Hundreds of followers of Jair Bolsonaro invade the Congress, the Presidency and the Supreme Court of Brazil

Many draw comparisons to the storming of the U.S. Capitol on Jan. 6, 2021, by supporters of Donald Trump, a Bolsonaro ally.
Being Sunday, the Congress isABA empty. Only employees responsible for essential services were present at the time of the invasion.

The dramatic scenes came a week after the inauguration of leftist Lula.

In his inauguration speech, the new president promised to rebuild the country from “terrible ruins.” He also harshly criticized the policies of his predecessor, who went to the United States and avoided being present at the change of mandate ceremony.

Bolsonaro repeatedly defended the brutal military dictatorship that ruled the country for more than 20 years.

Many of his followers set up camps in cities across Brazil, some outside military barracks, demanding that the military intervene.

It seemed that his movement had been slowed by Lula’s inauguration: the camps in Brasilia had been dismantled and there were no altercations on the day he was sworn in.

But Sunday’s scenes show those predictions were premature.

Condemnation reactions

The president of the Senate, Rodrigo Pacheco, communicated on Twitter that he was in contact with the governor of the Federal District, Ibaneis Rocha.

“The governor informed me that he is concentrating the efforts of the entire police apparatus to control the situation,” he said.

I vehemently repudiate these anti-democratic acts., which must urgently submit to the rigor of the law,” Pacheco said.

“This absurd attempt to impose the will by force will not prevail. The Federal District government says there will be reinforcements. And the forces we have are acting,” Justice Minister Flavio Dino said on Twitter.

Leaders from Latin America and elsewhere also joined the condemnations of what happened in Brasilia.

“Reprehensible and undemocratic the coup attempt of the conservatives of Brazil egged on by the oligarchic power dome, their spokesmen and fanatics. Lula is not alone, he has the support of the progressive forces of his country, Mexico, the American continent and the world,” the Mexican president tweeted. Andrés Manuel López Obrador.

The Chilean president, Gabriel Boric, he said Brazil has “its full support in the face of this cowardly and vile attack on democracy.”

“We stand with the Brazilian people to defend democracy and not allow the return of the coup ghosts that the right wing promotes #NuncaMás,” tweeted, for his part, the Argentine president, Alberto Fernandez.

“The right has not been able to maintain the pact of nonviolence,” Colombian President Gustavo Petro tweeted, saying that “fascism has decided to carry out a coup.”

The President of the Spanish Government, Pedro Sanchez, he also wanted to express his support for Lula and condemned “categorically the assault on the Congress of Brazil and we call for the immediate return to democratic normality.”

French President Emmanuel Macron tweeted in Portuguese that “the will of the Brazilian people and democratic institutions must be respected” and said Lula can count “on France’s unconditional support.”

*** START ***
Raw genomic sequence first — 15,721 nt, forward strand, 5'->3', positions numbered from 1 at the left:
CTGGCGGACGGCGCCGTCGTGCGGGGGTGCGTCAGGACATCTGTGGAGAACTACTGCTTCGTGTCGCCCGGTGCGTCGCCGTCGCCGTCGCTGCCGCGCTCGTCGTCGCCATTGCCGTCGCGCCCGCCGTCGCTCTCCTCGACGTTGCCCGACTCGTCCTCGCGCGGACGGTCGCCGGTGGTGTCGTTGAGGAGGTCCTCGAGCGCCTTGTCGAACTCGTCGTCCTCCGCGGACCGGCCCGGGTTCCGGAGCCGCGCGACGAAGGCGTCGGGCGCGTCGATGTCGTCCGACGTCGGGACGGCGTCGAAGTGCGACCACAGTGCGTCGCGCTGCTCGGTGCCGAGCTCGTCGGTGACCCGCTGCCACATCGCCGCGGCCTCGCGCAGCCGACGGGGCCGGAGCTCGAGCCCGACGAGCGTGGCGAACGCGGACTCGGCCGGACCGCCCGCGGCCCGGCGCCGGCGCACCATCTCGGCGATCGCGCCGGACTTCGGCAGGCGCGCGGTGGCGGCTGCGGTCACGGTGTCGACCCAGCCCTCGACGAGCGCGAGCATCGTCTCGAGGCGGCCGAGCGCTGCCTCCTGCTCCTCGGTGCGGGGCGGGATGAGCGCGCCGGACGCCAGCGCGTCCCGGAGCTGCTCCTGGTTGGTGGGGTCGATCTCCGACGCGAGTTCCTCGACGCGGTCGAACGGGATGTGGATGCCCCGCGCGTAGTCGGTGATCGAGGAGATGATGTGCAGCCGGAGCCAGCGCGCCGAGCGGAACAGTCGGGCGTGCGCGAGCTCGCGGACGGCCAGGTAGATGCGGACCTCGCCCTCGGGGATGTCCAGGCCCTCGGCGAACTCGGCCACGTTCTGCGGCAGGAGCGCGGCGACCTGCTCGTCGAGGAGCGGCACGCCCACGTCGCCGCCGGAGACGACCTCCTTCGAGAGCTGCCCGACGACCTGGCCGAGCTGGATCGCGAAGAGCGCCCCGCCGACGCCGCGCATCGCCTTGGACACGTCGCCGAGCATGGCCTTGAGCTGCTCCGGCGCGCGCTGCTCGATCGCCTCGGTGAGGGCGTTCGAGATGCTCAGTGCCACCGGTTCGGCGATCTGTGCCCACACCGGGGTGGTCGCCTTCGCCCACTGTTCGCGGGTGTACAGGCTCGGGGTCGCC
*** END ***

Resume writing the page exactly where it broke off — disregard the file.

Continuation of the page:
U.S. President Joe Biden called the situation in Brazil “outrageous.” U.S. National Security Adviser Jake Sullivan said the United States condemns any effort to undermine democracy in Brazil.
“President Biden is closely monitoring the situation and our support for Brazil’s democratic institutions is unwavering. Brazil’s democracy will not be shaken by violence,” Sullivan said on Twitter.
U.S. Secretary of State Antony Blinken said on Twitter that the United States was joining Lula in calling for an immediate end to the attacks.
The violence brought to mind the invasion of the U.S. Capitol two years ago by supporters of former President Donald Trump.
“I condemn this outrageous assault on the government buildings of #Brasil incited by demagogue Bolsonaro’s reckless disregard for democratic principles,” U.S. Senator Bob Menendez, chairman of the Senate Foreign Relations Committee, said on Twitter.

“It’s about more than just Bolsonaro’s defeat”

Analysis by Katy Watson, BBC correspondent in Sao Paulo

It is important to note that it is not aboutOnly the defeat of Jair Bolsonaro is more than that.

Many of his followers I’ve spoken to over the past few months have said that he’s less relevant than he was.

What hardliners want more than anything is for Lula to return to prison, not the presidential palace.

It is his fear of communism and the erroneous view that Lula is a communist that is fueling his anger more than anything.

Jair Bolsonaro was the vehicle of that anger: he was the person who displaced Lula.

But he has been very quiet since he lost (he even flew to Florida to avoid the inauguration), and even he has not been as tough as those who back him.

Some argue that Bolsonaro is irrelevant: only the military can save Brazil.

This is a country where military rule is still very acceptable among a considerable part of the population.

So while in many ways it’s straight out of Trump’s playbook, there are deep Brazilian roots in all of this and a return to the fear of communism during the Cold War.

Original source in Spanish

Related Posts

Add Comment